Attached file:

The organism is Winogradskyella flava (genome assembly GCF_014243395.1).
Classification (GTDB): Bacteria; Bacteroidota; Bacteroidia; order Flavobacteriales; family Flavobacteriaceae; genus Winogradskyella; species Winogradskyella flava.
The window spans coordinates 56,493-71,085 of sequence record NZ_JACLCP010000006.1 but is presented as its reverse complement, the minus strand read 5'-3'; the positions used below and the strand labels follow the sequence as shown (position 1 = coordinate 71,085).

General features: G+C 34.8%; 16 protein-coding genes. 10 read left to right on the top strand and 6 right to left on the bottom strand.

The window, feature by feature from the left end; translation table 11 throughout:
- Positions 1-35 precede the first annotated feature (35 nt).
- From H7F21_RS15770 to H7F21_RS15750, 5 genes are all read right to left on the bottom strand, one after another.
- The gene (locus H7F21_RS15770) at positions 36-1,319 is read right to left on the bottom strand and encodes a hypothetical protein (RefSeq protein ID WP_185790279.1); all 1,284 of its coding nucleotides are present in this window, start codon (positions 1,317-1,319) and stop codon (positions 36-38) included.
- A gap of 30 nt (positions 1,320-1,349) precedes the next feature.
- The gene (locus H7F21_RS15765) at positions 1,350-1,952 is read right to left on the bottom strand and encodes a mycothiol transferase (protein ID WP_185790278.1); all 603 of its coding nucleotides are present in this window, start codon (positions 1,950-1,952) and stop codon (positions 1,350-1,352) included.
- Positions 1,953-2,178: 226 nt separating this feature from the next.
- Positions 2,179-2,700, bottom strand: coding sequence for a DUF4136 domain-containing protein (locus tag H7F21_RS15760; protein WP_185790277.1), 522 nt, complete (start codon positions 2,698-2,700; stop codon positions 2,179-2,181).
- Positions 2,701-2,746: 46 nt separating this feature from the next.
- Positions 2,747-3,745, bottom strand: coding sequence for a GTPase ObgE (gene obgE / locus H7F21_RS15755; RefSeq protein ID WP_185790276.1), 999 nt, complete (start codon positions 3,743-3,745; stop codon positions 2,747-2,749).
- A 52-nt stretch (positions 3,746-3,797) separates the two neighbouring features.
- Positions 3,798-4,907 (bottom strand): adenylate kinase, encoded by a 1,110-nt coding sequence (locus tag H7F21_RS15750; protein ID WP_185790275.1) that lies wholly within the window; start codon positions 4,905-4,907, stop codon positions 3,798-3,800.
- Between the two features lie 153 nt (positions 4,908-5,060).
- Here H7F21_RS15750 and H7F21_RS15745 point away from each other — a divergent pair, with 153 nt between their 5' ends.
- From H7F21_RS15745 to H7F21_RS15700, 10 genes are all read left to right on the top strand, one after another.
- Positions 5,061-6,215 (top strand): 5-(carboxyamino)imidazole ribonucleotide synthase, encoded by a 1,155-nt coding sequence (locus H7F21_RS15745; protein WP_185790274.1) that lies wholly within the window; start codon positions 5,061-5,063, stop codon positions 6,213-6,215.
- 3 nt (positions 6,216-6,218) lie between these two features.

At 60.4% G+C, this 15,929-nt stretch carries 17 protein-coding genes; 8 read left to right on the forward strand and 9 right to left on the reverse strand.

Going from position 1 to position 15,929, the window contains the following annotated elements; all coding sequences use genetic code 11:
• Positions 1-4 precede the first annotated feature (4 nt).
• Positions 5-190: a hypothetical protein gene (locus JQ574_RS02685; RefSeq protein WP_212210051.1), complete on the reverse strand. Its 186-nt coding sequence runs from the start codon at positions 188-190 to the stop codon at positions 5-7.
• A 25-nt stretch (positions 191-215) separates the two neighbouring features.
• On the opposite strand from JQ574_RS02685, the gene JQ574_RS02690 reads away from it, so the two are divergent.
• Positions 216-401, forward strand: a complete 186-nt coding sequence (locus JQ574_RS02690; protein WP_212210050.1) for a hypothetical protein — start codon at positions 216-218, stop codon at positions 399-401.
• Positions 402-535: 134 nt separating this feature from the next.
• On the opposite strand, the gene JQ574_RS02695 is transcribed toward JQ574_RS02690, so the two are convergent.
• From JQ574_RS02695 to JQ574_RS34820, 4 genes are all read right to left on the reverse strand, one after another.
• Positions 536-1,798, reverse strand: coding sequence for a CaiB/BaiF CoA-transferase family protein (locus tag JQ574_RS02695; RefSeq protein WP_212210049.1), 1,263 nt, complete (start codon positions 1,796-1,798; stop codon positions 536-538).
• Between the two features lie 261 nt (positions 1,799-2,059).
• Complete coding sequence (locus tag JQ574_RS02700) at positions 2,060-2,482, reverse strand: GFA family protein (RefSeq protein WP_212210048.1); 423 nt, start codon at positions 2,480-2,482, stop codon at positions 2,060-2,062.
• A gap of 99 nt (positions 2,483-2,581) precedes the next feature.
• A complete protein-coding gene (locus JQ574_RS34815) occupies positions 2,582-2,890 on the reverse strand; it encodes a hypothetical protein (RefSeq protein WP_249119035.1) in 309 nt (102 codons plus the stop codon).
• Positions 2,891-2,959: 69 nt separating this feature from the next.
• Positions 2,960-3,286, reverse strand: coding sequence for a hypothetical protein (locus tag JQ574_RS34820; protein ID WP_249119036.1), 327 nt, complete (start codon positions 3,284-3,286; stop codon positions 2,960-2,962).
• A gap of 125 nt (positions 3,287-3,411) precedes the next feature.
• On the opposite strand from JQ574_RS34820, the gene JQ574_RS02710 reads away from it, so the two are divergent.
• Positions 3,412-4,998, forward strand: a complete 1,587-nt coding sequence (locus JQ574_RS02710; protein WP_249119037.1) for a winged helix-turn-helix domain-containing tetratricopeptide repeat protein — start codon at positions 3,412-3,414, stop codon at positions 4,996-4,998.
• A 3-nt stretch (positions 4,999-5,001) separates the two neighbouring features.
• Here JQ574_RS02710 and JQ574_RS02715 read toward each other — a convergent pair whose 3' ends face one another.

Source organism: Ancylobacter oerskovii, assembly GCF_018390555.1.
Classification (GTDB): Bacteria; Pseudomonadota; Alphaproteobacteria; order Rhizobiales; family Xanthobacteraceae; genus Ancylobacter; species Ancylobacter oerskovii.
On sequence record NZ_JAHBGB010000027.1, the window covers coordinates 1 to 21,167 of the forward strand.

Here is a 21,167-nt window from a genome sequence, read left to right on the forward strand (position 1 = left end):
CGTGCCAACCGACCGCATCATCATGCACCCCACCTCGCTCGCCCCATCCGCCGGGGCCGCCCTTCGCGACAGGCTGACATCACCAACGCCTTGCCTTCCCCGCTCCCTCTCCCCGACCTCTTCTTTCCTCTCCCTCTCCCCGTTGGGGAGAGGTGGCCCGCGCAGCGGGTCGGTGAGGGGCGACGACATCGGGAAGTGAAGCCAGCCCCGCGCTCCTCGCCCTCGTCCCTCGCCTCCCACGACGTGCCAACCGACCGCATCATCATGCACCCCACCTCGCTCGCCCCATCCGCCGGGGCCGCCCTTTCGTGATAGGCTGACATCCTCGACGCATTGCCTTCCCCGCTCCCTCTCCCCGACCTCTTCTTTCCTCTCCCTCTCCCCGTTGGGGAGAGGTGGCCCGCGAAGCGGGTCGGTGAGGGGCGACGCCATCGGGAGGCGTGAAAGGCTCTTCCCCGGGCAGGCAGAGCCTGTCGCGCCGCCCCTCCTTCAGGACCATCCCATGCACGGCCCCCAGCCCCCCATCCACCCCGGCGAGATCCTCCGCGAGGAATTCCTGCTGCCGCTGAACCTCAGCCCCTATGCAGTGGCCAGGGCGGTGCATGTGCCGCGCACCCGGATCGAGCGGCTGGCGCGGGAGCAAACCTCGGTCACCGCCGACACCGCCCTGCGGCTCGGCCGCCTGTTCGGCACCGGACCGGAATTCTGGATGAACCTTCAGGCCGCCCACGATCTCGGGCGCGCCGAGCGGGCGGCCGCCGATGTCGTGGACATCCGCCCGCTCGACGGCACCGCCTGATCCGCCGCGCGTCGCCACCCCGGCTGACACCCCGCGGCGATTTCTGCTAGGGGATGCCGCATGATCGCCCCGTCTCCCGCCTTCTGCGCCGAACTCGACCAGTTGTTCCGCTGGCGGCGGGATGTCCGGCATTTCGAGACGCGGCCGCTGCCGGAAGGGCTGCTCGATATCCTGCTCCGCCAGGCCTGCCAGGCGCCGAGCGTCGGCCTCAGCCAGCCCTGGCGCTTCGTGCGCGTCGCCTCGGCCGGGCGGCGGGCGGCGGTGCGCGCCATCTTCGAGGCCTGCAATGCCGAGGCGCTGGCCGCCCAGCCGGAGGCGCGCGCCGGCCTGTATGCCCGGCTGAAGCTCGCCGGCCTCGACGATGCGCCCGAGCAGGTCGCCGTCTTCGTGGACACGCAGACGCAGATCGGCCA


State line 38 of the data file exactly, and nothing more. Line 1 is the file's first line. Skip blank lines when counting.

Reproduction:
• Positions 2,960-3,286, reverse strand: coding sequence for a hypothetical protein (locus tag JQ574_RS34820; protein ID WP_249119036.1), 327 nt, complete (start codon positions 3,284-3,286; stop codon positions 2,960-2,962).